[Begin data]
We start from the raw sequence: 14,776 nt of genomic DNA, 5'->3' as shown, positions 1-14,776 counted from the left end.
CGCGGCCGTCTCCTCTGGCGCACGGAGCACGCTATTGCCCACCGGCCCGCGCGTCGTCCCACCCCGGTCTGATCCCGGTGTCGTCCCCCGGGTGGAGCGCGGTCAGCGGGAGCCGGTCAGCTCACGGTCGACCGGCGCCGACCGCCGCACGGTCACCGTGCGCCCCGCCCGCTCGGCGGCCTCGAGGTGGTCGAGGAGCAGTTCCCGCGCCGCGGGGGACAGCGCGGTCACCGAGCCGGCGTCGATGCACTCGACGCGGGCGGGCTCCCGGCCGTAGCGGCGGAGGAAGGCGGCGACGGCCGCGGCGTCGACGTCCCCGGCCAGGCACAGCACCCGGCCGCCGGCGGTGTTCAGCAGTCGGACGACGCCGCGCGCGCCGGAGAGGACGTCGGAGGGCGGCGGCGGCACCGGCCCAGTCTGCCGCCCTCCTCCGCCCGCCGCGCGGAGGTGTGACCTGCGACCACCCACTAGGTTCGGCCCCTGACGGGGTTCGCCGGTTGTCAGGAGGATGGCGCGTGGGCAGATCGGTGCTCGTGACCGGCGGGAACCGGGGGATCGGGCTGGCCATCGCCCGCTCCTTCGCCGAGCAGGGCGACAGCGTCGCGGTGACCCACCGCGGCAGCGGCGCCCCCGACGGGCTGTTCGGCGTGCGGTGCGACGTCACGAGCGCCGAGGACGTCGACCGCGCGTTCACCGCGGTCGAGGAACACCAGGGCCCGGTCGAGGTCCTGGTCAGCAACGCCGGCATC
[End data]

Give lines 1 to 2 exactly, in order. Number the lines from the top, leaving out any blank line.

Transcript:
We start from the raw sequence: 14,776 nt of genomic DNA, 5'->3' as shown, positions 1-14,776 counted from the left end.
CGCGGCCGTCTCCTCTGGCGCACGGAGCACGCTATTGCCCACCGGCCCGCGCGTCGTCCCACCCCGGTCTGATCCCGGTGTCGTCCCCCGGGTGGAGCGCGGTCAGCGGGAGCCGGTCAGCTCACGGTCGACCGGCGCCGACCGCCGCACGGTCACCGTGCGCCCCGCCCGCTCGGCGGCCTCGAGGTGGTCGAGGAGCAGTTCCCGCGCCGCGGGGGACAGCGCGGTCACCGAGCCGGCGTCGATGCACTCGACGCGGGCGGGCTCCCGGCCGTAGCGGCGGAGGAAGGCGGCGACGGCCGCGGCGTCGACGTCCCCGGCCAGGCACAGCACCCGGCCGCCGGCGGTGTTCAGCAGTCGGACGACGCCGCGCGCGCCGGAGAGGACGTCGGAGGGCGGCGGCGGCACCGGCCCAGTCTGCCGCCCTCCTCCGCCCGCCGCGCGGAGGTGTGACCTGCGACCACCCACTAGGTTCGGCCCCTGACGGGGTTCGCCGGTTGTCAGGAGGATGGCGCGTGGGCAGATCGGTGCTCGTGACCGGCGGGAACCGGGGGATCGGGCTGGCCATCGCCCGCTCCTTCGCCGAGCAGGGCGACAGCGTCGCGGTGACCCACCGCGGCAGCGGCGCCCCCGACGGGCTGTTCGGCGTGCGGTGCGACGTCACGAGCGCCGAGGACGTCGACCGCGCGTTCACCGCGGTCGAGGAACACCAGGGCCCGGTCGAGGTCCTGGTCAGCAACGCCGGCATC